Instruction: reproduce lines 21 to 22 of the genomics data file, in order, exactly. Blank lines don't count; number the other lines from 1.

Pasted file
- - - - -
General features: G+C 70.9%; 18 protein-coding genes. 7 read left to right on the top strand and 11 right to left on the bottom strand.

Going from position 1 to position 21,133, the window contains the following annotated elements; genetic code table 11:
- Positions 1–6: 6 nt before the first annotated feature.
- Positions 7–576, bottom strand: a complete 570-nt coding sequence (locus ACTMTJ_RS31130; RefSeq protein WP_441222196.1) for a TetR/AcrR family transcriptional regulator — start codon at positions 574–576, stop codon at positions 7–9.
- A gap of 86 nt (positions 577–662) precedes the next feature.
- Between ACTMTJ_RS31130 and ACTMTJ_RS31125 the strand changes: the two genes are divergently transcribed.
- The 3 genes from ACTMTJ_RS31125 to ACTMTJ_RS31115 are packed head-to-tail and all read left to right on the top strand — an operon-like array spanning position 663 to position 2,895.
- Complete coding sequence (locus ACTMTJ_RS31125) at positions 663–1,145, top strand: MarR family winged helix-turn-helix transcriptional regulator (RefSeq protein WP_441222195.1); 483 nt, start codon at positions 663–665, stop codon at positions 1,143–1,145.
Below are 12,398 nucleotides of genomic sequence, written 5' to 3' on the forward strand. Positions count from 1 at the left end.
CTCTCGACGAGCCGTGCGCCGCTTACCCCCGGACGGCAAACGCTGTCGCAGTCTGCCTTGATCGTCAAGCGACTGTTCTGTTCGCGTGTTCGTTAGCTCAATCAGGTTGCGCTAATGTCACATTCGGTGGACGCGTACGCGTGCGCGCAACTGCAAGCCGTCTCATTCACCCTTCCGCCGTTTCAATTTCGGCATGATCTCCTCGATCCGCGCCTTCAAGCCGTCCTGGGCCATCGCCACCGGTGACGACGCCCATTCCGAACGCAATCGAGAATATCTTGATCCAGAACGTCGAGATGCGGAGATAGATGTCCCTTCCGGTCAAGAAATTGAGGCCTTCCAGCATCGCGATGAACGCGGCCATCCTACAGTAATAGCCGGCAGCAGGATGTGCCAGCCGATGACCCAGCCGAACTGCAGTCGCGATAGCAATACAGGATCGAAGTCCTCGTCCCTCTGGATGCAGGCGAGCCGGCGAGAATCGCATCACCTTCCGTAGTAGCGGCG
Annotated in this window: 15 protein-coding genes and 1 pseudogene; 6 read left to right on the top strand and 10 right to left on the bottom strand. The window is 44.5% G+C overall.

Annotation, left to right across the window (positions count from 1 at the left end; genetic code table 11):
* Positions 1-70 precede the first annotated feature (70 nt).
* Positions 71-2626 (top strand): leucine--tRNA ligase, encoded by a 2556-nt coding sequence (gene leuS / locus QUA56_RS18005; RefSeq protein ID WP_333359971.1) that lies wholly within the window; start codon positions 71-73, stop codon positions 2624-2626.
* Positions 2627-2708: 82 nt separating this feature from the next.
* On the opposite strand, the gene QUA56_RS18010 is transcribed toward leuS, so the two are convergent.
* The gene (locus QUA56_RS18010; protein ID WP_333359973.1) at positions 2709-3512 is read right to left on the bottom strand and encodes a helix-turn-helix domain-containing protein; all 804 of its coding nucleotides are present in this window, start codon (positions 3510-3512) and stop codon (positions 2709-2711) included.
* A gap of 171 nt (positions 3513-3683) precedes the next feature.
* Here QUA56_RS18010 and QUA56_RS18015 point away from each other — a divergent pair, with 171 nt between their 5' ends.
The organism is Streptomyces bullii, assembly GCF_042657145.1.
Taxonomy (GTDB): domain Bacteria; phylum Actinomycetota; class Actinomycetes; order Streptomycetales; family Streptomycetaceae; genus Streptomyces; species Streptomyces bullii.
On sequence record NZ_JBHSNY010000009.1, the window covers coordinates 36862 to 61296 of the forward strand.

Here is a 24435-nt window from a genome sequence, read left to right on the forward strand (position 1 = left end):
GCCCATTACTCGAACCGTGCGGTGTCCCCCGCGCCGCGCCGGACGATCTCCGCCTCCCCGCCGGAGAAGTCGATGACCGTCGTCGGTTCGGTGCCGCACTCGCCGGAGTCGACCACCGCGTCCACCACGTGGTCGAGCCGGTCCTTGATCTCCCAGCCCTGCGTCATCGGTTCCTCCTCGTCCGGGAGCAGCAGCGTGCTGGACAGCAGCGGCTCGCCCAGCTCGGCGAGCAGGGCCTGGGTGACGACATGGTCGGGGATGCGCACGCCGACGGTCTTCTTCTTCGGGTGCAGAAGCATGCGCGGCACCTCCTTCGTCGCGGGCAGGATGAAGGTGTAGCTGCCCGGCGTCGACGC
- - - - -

Taxonomy (GTDB): domain Bacteria; phylum Actinomycetota; class Actinomycetes; order Streptomycetales; family Streptomycetaceae; genus Streptomyces; species Streptomyces bullii.
On sequence record NZ_JBHSNY010000009.1, the window covers coordinates 36862 to 61296 of the forward strand.